In some cases, it can cause your eyes to slightly swing back and forth inside of your head. This is what is known as nystagmus. Inner ear dizziness is one of the more common causes of vertigo. While it does sound like something that only happens in cartoons it is a real issue.

Your vision gives your brain information about where you are in relation to where the rest of the world is. Your vision plays an important role in your ability to be balanced. If there is something wrong with your vision, it can send the wrong information to your brain, which can make you unbalanced. This in turn can make you experience vertigo.  Black spots can show up in your vision and black out parts of what you are looking at or floaters can make it difficult to see.

This is why you can also experience vertigo when the world around you is moving while you are not. The information your vision is sending your brain in that situation conflicts with what your body is doing, which is why your brain becomes confused.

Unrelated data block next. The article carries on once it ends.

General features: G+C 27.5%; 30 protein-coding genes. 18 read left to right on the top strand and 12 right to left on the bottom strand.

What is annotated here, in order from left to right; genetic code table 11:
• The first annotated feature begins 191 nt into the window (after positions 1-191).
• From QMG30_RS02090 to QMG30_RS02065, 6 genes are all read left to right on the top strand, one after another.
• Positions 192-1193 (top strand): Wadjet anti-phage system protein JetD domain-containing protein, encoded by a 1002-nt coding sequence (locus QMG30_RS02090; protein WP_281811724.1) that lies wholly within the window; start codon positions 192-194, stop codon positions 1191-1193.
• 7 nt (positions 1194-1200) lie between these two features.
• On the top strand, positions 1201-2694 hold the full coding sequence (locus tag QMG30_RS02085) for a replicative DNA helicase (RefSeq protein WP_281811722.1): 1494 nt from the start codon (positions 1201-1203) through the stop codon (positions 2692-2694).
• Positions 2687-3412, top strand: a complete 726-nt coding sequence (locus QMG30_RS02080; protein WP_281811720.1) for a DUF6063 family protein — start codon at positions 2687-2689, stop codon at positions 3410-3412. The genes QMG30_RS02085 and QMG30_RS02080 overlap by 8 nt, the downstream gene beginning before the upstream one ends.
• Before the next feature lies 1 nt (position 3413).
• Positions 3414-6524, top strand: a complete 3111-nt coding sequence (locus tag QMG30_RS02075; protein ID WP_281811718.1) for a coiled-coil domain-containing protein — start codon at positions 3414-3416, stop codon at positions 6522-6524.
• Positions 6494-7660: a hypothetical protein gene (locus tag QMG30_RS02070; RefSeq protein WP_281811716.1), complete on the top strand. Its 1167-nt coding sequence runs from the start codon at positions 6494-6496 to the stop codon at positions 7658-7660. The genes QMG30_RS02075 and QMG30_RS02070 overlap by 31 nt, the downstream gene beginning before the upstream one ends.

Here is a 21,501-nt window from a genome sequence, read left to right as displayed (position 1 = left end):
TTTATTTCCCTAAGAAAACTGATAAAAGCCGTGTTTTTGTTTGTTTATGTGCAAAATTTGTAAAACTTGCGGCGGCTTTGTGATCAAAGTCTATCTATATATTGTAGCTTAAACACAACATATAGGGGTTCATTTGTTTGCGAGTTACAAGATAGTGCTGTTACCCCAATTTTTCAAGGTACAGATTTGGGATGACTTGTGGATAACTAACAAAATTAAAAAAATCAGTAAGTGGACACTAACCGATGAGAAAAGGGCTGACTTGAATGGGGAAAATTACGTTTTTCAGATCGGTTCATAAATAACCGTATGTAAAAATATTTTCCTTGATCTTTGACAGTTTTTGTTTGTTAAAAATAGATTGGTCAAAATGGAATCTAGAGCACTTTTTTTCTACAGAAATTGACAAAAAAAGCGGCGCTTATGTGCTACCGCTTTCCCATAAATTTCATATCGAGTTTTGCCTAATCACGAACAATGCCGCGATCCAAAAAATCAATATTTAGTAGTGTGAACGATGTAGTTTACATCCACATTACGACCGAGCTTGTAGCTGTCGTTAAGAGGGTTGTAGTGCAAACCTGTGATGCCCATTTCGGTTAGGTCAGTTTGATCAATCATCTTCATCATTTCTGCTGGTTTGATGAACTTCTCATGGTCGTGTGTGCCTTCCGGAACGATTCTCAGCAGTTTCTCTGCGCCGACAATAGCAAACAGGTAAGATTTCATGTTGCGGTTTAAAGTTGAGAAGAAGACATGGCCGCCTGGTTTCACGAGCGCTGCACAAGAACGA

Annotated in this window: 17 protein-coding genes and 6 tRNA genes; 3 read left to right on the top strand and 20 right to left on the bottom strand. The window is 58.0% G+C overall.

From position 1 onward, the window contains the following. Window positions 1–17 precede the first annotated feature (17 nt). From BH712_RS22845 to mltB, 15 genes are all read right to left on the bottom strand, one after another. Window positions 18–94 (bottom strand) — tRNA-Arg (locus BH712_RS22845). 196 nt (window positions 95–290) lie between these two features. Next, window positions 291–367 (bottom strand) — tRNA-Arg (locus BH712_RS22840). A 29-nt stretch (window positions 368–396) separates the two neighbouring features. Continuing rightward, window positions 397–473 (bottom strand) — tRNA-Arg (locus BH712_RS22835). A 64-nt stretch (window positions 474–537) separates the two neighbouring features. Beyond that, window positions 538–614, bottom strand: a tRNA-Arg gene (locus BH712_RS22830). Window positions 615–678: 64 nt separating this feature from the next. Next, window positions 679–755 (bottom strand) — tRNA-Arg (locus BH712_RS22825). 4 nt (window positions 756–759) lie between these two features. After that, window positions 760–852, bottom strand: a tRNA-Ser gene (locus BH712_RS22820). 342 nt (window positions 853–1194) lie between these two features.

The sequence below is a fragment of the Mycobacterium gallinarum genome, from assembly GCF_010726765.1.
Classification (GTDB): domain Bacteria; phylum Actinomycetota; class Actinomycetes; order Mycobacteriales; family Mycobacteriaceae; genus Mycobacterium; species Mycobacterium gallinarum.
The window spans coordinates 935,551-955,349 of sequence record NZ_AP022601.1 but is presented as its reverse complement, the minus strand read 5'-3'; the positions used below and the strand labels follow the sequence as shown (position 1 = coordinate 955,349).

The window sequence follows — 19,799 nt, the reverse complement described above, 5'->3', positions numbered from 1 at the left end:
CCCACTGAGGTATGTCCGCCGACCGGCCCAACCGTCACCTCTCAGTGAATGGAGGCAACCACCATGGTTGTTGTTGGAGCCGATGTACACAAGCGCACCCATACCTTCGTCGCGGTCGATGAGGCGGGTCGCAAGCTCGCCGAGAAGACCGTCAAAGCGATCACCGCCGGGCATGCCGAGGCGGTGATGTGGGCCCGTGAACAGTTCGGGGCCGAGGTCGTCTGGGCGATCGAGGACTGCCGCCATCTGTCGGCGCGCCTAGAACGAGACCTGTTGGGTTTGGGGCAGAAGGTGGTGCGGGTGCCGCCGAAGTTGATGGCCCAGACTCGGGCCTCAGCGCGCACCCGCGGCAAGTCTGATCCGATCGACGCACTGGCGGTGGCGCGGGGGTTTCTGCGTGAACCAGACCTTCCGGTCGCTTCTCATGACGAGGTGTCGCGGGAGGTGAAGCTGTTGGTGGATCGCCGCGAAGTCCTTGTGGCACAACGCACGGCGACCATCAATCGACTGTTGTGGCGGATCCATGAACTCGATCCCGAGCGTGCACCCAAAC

Type 2 – Unsteadiness

Unsteadiness is the feeling you get when you just cannot stay balanced. You may feel like you are drunk or high because you are just having a hard time standing on two feet. Poor vision and arthritis tend to come with the package. Younger individuals often refer to this type of dizziness as having a problem with their equilibrium. When your equilibrium is off you can’t walk in a straight line and it becomes difficult to simply carry something across the room. Learn to gage when these spells are coming on and try to find somewhere to sit or at the very least lean against the wall.

Type 3 – Lightheadness

Lightheadness, just as the name suggests, is the feeling as though your head is lighter than it really should be. With this type of dizziness, comes nausea and lots of feelings of being unbalanced. It feels kind of light you feel when you take too much cold medication, loopy and out of space.

Understanding Fibromyalgia and Dizziness Treatment

As you dig deeper into the symptoms of this condition, you are going to learn something – it impacts pretty much every aspect of your body (both physically and emotionally) in some way. As with most symptoms of this condition, there is not really a clear reason why fibromyalgia causes you to experience vertigo. There are, however, times where it happens more commonly: